Date posted: 3/12/2018

Getting social: Growing your professional presence online

Drawing on Karalyn's experience in social media and career development, we explore what you can do to improve your LinkedIn profile, how to control your message online and look into the language that can help optimise your profile in front of potential employers.

A common mistake people make on LinkedIn

LinkedIn - unlike other social media channels - is not all about you, it's about career opportunities. Karalyn says a common mistake people make on LinkedIn is treating it like other social media platforms.

"It's not Facebook. It's not Twitter. It's not Instagram. It's a professional forum and what you put on it now, whether you're graduating, or you're early in your career or in the future, will be used as a validation tool for you professionally."
Karalyn Brown, Founder of Interview IQ.

Keeping your professional and personal channels separate is important because, in Karalyn's experience, you can bet that potential employers and recruiters are backgrounding you, forming their view of your professional potential based on your social media presence.

Always keep in mind that one of the purposes of your LinkedIn profile is to attract the interest of headhunters, recruiters and potential mentors. Your LinkedIn profile will often be the first impression you make, so ensuring it's professionally relevant is extremely important.

Enhance your online presence

If a potential employer searched your name, what would they find? Try performing a quick audit of your online presence by googling your name and seeing what comes up.

This gives you the opportunity to delete old MySpace accounts or photos from Facebook that won't serve you well on your professional journey. After checking in with your existing online presence, Karalyn recommends being thoughtful and strategic about what you post, share and write going forward, especially on your LinkedIn profile.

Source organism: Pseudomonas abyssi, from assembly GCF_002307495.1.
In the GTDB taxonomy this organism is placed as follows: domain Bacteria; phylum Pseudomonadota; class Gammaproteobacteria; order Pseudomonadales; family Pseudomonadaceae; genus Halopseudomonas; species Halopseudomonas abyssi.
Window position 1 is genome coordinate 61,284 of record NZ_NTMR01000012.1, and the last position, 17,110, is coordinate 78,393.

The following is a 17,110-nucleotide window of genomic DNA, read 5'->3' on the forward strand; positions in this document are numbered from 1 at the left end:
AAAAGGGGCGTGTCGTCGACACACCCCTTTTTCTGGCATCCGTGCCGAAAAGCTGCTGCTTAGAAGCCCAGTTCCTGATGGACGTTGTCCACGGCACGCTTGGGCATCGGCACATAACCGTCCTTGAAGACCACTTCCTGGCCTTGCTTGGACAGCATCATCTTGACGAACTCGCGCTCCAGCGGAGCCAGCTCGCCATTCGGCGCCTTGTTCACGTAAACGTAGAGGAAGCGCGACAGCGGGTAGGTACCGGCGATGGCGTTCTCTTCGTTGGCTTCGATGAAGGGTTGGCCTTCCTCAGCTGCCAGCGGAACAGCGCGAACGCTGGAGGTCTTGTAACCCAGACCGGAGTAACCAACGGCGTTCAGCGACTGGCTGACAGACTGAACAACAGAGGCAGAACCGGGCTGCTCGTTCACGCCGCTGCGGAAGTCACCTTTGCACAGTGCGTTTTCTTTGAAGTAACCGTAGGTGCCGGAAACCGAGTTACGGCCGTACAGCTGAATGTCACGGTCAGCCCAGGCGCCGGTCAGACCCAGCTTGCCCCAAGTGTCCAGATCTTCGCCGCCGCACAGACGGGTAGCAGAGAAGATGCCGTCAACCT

"Make sure that you understand who you are and what you want to represent before you put anything up. Invest some time in thinking about what your motivations are, what your strengths are, what your next career move might be. Make sure that's clear before you actually put something up online about yourself," she says.

Optimise your profile and network now

One of the most obvious but overlooked aspects of crafting your LinkedIn profile is that it's a networking site, so being conversational in the language you use works to your benefit when connecting with industry professionals and job prospects.

"Using first-person phrases, such as 'I'd love the opportunity to,' or 'I really enjoyed this,' or 'My role was to...' aligns with the kind of conversation you might have professionally when you meet a potential employer," Karalyn says.

She recommends that people properly fill in their profiles with detailed, demonstrated experience - and if you don't have demonstrable experience yet, you need to get creative with how you choose to stand out. Writing blog posts and sharing knowledge with your peers is an effective way to highlight your capabilities, professional drive and increase networking opportunities.

"You might be interested in some industry innovation that's emerging and write a post about it. People are going to Google that and your blog post might come up as a resource," Karalyn says. "It also shows that you're invested in networking, you're invested in other people, and you're sharing your knowledge. This is the sort of thing that helps to differentiate yourself on LinkedIn and get it working for you even if you don't have much professional experience to highlight yet."

Reaching out to specific contacts via InMail might seem intimidating, but with the right approach, it can be very effective in growing your professional network and opening up career opportunities. Karalyn advises to show your interest in what it's like to work for the recipient's organisation and open up the opportunity for a conversation, rather than sending them your resume and asking for a job. In short, keep it personal, professional, friendly, succinct, and not generic.

"People can spot a generically written email from a mile off," warns Karalyn.

Keep your Insta-worthy pic to yourself, unless... it's professionally awesome

If part of your professional character is that you challenge yourself and push boundaries and you've listed this as one of your qualities on LinkedIn, then that epic sky diving photo from your Instagram may actually demonstrate your professional character in the eyes of a headhunter or recruiter.

It's time to put your networking skills to the test. First, give your professional social media profiles the ultimate makeover and then start some conversations with people you're already connected with. Once you've got your digital approach to networking sorted, there's nothing stopping you from stepping away from the screen and applying the skills you've learnt to make some new connections at an in-person networking event.

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